But while the price cap offers some limited price protection against unfair costs, it is not an effective tool for reducing bills. The best way to save money on energy bills is to compare tariffs – and be prepared to switch.
What if I’m on a pre-payment meter?
With a pre-payment meter, you pay for your electricity before you use it.
While it’s still possible to switch tariffs if you find a better deal, prepayment meters are rarely competitive, so you may save more by seeing if you can switch to a credit meter – and paying for your bills by direct debit.
Can I still switch if I’m renting?
As a tenant, you can still switch electricity supplier as long as it’s your name on the bills. That said, before going ahead, it’s advisable to speak to your landlord to let them know you’d like to make the move.
What is the warm home discount?
You could get £140 off your electricity bill for winter 2021 to 2022 under the Government’s Warm Home Discount Scheme which opens on 18 October 2021. The money is not paid to you, but is a one-off discount on your electricity bill between October and the following March. There are two ways to qualify for the benefit. The first is if you receive the Guarantee Credit element of connected with Pension Credit. The second way is if you’re on a low income and meet your energy supplier’s criteria to be on the scheme.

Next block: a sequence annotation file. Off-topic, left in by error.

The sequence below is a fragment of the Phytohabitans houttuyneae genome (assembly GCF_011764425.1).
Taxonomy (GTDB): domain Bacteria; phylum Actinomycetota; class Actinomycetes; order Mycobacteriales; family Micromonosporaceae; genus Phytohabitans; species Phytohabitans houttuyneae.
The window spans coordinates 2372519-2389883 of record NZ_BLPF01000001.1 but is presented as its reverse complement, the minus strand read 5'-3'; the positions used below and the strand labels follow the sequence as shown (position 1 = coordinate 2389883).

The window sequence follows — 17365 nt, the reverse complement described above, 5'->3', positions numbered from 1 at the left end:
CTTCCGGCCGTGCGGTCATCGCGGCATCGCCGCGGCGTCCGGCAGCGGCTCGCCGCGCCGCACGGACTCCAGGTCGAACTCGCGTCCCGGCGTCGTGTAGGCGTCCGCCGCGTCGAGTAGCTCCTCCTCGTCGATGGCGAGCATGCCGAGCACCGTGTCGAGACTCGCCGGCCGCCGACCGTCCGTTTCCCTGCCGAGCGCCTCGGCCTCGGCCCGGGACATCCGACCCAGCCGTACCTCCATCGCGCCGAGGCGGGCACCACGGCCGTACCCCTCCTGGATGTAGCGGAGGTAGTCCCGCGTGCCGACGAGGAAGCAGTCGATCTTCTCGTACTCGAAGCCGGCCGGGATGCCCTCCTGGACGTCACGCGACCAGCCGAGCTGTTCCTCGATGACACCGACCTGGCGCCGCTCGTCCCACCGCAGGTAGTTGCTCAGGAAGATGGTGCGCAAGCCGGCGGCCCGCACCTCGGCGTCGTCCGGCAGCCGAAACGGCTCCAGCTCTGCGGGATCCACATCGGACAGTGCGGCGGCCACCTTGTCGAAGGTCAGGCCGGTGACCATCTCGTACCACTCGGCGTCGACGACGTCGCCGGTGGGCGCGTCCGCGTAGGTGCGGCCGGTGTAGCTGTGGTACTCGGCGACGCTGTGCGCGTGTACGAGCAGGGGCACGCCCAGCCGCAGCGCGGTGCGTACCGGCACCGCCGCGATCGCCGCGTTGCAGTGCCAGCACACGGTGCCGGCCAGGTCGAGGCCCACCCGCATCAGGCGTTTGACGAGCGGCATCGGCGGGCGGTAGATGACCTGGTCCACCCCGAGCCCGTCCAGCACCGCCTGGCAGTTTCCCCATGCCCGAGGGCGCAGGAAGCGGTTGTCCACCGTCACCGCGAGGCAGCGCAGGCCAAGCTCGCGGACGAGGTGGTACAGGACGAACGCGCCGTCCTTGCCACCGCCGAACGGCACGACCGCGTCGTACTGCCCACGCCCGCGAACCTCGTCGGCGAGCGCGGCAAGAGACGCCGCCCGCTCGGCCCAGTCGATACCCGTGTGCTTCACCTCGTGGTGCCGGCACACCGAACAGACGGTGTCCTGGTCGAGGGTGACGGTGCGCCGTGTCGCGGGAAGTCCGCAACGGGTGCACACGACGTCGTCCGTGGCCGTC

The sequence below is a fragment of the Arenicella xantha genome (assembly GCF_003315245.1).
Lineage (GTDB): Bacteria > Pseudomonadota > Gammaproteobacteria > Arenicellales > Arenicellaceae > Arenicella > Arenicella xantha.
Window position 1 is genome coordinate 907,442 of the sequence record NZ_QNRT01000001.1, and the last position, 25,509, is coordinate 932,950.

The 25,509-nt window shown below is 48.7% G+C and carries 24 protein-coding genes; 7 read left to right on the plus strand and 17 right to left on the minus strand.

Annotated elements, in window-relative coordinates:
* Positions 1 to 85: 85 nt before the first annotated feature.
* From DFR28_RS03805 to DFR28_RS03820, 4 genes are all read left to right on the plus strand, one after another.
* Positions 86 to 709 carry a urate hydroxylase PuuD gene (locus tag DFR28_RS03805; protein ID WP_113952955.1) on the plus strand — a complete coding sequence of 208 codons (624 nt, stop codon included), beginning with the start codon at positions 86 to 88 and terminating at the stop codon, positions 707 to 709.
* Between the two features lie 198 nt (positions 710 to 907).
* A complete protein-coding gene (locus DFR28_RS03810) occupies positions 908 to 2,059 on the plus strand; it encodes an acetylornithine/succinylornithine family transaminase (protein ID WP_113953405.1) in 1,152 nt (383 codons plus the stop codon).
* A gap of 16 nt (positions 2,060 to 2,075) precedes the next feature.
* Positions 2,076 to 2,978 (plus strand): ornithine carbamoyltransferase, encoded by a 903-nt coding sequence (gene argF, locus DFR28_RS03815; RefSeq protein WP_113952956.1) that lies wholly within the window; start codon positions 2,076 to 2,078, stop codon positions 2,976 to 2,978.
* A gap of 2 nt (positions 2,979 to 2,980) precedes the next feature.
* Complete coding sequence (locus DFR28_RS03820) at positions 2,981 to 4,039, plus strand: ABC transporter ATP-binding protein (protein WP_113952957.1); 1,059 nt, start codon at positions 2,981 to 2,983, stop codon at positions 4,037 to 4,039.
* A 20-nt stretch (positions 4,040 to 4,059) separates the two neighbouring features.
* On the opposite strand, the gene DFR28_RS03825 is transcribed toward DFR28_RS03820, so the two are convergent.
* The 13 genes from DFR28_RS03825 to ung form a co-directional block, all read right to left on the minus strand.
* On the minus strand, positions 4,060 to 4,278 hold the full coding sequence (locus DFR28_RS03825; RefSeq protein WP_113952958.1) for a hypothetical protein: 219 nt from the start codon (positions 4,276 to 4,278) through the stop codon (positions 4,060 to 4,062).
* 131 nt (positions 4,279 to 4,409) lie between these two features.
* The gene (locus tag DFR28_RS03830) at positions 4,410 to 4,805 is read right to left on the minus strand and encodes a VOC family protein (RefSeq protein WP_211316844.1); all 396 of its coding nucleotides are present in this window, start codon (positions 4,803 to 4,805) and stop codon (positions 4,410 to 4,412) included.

Can I switch supplier if I owe money to my current supplier?
According to Ofgem, the energy regulator, you can still switch if you’ve been in debt to a supplier for less than 28 days. Your old supplier will add any owed amounts to your final bill. However, if you’ve owed money for more than 28 days, you’ll need to repay this first. With a pre-payment meter, you can still switch with debts of up to £500.
Is green energy more expensive?
So-called ‘green’ energy, that is, energy that’s derived from renewable sources such as wind, solar, etc, should no longer mean higher than average monthly bills. Many green tariffs are priced alongside traditional tariffs, so there should be no additional costs to pay. Just like deals from traditional big-name energy providers, variations exist between tariffs from one green supplier and another. Compare deals first before deciding on who to sign up with.